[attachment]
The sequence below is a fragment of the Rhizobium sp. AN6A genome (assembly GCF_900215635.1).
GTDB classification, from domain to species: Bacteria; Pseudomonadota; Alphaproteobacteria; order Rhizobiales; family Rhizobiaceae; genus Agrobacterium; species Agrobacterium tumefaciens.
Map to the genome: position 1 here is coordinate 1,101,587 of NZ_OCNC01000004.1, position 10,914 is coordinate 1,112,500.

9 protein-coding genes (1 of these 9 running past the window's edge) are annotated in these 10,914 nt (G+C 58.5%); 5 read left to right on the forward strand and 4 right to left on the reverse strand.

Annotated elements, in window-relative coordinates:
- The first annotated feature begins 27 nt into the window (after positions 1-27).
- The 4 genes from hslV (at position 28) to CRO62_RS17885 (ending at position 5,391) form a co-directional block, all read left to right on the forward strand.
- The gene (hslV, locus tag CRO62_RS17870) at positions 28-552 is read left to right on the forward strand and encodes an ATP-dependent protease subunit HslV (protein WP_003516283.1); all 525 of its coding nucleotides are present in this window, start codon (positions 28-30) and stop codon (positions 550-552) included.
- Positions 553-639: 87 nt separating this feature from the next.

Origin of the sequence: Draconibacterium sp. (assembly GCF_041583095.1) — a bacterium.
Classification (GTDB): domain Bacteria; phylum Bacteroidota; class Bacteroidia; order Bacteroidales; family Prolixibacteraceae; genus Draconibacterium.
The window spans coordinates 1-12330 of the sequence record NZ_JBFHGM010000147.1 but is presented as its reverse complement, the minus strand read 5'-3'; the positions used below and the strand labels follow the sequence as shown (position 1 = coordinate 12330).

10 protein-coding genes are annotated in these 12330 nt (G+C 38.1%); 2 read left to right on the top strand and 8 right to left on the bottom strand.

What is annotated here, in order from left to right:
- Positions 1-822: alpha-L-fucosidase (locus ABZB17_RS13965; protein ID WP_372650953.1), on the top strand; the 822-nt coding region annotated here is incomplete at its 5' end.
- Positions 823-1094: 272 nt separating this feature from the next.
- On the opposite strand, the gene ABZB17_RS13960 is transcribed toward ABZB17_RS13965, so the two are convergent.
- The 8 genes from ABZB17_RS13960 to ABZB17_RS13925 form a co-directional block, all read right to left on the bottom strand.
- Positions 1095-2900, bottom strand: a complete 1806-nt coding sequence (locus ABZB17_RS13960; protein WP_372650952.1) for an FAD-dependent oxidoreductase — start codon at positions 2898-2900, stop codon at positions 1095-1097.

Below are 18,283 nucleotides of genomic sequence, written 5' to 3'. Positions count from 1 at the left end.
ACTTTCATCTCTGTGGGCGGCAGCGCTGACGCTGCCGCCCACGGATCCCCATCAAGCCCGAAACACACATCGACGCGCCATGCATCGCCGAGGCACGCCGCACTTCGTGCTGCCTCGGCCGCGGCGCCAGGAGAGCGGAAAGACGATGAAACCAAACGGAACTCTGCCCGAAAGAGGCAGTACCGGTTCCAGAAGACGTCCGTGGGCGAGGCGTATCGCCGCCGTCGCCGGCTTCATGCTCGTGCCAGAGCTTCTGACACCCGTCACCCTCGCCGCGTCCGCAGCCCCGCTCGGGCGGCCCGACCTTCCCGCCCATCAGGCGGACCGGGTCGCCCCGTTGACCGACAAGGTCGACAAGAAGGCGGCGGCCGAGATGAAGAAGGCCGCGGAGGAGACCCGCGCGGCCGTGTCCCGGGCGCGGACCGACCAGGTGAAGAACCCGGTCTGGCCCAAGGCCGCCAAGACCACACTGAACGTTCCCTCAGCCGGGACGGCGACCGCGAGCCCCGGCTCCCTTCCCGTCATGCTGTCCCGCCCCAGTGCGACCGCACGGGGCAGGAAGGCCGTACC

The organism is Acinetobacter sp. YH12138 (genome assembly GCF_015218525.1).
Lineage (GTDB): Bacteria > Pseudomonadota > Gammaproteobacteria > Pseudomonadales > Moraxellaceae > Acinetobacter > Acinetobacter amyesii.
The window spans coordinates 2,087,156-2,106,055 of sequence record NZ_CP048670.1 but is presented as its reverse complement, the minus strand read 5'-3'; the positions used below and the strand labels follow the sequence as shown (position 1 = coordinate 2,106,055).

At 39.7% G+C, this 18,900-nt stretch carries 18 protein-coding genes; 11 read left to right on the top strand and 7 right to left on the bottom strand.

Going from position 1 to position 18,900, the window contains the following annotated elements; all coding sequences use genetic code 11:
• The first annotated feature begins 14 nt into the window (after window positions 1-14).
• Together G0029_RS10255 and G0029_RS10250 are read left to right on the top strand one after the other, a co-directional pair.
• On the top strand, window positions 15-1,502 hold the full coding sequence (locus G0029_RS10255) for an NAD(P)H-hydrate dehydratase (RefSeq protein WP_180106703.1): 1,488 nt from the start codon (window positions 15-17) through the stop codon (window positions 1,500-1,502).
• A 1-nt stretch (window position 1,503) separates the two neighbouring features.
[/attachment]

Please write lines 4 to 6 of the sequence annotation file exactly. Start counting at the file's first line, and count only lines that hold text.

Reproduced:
9 protein-coding genes (1 of these 9 running past the window's edge) are annotated in these 10,914 nt (G+C 58.5%); 5 read left to right on the forward strand and 4 right to left on the reverse strand.

Annotated elements, in window-relative coordinates:
- The first annotated feature begins 27 nt into the window (after positions 1-27).